Kasikornbank (KBank) had the highest rate of employee turnover among the country's four biggest banks in the first six months of the year, owing to tough competition in banking careers.
MEETING THE CHALLENGES
Ariya Banomyong, country manager of Google Thailand, speaks at yesterday’s Towards the Shifting World seminar held by KBank at CentralWorld. Other panelists included Kasikornbank president Teeranan Srihong, Berli Jucker president Asavin Techacharoenvikun, PTT president and CEO Pailin Chuchottaworn and Advanced Info Service CEO Wichian Mektrakarn. SOMCHAI POOMLARD
The bank said its turnover rate in the first half was 8.5%, compared with Siam Commercial Bank's 7%, Bangkok Bank's 5% and Krungthai Bank's 1.5%.
KBank's ranking slips to second place, however, if the comparison extends to the fifth-largest bank by assets, Bank of Ayudhya, whose turnover rate was 8.8%.
KBank, the industry's fourth-biggest lender by assets, has raised its minimum salary twice since last year, in accordance with government policy.
Salaries for new university graduates start at 14,500 baht a month, up from 12,500-13,500 baht recently. The bank also offers 2,500 baht a month for living expenses.
In January 2012, the minimum monthly income for state employees with a bachelor's degree rose to 15,000 baht.
KBank's turnover has risen to 12% annually in the past two years, mainly on intense competition in banking careers, especially the areas of branch business, relationship management and overseas work.
KBank's turnover in the past five years was 4%, in line with the industry rate.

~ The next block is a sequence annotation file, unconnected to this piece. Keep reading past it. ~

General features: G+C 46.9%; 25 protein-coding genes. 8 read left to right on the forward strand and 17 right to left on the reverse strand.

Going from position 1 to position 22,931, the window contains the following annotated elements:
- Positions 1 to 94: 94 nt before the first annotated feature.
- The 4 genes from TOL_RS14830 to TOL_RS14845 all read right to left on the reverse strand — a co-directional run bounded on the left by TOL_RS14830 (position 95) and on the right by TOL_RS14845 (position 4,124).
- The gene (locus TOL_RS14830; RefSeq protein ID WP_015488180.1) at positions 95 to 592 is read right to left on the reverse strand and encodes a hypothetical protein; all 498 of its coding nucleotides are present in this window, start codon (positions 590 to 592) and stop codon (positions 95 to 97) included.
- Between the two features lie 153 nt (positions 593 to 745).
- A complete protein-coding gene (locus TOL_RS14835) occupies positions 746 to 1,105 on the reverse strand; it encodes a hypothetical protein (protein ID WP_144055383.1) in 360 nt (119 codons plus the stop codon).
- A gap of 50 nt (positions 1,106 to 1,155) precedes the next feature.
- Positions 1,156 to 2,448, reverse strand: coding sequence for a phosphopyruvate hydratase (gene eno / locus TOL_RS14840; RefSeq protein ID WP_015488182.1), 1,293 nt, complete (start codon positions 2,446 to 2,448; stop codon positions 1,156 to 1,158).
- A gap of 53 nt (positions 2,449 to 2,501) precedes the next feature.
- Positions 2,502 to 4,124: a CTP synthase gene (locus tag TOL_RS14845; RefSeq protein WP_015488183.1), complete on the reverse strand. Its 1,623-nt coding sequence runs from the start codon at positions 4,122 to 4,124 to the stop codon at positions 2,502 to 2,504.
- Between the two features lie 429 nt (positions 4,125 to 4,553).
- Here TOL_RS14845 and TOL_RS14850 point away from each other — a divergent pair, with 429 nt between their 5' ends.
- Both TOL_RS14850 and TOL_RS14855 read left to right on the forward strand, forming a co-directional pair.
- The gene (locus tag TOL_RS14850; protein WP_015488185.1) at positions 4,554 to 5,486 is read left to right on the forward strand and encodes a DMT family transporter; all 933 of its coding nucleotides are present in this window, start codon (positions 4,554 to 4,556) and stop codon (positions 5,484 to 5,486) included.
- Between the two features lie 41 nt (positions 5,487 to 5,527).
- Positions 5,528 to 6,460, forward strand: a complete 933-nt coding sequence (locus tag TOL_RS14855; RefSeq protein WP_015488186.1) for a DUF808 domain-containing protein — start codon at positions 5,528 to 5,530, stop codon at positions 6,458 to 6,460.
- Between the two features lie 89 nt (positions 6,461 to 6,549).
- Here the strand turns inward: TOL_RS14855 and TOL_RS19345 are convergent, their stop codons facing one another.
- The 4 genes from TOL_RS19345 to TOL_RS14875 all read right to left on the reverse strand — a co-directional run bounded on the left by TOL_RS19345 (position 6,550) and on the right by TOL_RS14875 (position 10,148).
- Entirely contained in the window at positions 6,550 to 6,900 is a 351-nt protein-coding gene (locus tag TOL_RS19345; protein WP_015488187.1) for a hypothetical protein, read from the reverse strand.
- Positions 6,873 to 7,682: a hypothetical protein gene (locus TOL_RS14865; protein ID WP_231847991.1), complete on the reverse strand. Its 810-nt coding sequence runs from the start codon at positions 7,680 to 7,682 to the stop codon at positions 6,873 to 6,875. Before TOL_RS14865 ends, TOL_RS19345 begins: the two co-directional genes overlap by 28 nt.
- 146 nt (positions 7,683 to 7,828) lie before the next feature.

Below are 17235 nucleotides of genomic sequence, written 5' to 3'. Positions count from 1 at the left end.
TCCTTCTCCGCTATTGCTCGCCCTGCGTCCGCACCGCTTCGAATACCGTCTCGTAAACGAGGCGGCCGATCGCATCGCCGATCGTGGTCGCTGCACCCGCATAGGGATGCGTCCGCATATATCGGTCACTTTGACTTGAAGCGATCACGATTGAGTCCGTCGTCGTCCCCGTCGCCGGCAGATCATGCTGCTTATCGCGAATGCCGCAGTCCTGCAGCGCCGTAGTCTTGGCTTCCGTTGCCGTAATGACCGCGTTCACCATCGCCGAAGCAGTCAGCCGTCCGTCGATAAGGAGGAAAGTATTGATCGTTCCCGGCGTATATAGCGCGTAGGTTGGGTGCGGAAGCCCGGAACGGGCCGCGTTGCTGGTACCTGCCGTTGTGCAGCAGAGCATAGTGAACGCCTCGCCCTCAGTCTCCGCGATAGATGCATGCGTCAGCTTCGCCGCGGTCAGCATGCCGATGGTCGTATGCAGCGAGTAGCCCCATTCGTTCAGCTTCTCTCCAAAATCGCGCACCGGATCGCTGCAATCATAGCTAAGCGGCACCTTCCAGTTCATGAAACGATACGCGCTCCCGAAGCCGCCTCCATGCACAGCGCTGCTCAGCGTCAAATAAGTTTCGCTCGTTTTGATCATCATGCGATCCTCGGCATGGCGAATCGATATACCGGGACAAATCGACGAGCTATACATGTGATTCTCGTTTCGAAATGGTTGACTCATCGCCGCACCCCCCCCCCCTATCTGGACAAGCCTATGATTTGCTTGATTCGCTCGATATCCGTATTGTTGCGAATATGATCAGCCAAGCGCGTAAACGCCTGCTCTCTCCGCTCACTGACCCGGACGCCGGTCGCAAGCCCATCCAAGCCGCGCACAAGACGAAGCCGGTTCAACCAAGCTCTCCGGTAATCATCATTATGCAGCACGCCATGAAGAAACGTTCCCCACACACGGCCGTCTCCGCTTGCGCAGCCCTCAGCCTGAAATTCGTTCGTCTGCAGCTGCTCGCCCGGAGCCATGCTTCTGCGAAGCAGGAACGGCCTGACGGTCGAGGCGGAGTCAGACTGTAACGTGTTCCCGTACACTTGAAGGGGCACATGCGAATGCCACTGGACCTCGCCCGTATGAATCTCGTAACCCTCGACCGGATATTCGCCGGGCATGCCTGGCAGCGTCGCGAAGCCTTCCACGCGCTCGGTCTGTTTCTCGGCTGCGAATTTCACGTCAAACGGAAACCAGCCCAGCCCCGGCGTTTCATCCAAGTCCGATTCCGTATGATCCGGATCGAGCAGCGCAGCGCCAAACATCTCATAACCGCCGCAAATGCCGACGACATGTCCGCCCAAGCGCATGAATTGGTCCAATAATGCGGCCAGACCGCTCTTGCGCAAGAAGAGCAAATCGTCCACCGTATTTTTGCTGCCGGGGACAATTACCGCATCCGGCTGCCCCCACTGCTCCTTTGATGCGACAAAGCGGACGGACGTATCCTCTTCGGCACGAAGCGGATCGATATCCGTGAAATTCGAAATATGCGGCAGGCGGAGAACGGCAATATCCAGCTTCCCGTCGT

"Under fierce competition, we want to keep our turnover rate in line with the industry level," said Surasak Dudsdeemaytha, executive vice-president of KBank. "But we don't think it can return to single digits, due to the rapid growth of the banking industry."
KBank's new employees have risen each year, from 2,000 in 2010 to 3,000 in 2011 and 3,900 in 2012.
The bank expects to recruit 4,500 new employees in 2013, a third of them for business expansion and another third to cope with turnover.
Mr Surasak said new staff recruitment is centred on overseas business to prepare for the onset of the Asean single market.
Asian personnel, especially Chinese, are needed for business expansion in mainland China.
KBank's employees number about 19,000, with half of them working as branch staff. The bank has about 50 foreign employees, largely Chinese, Japanese and South Korean.
Shares of KBANK closed yesterday on the SET at 163 baht, up 62 satang, in trade worth 1.173 billion baht.
About the author
- Writer: Somruedi Banchongduang
Position: Business Reporter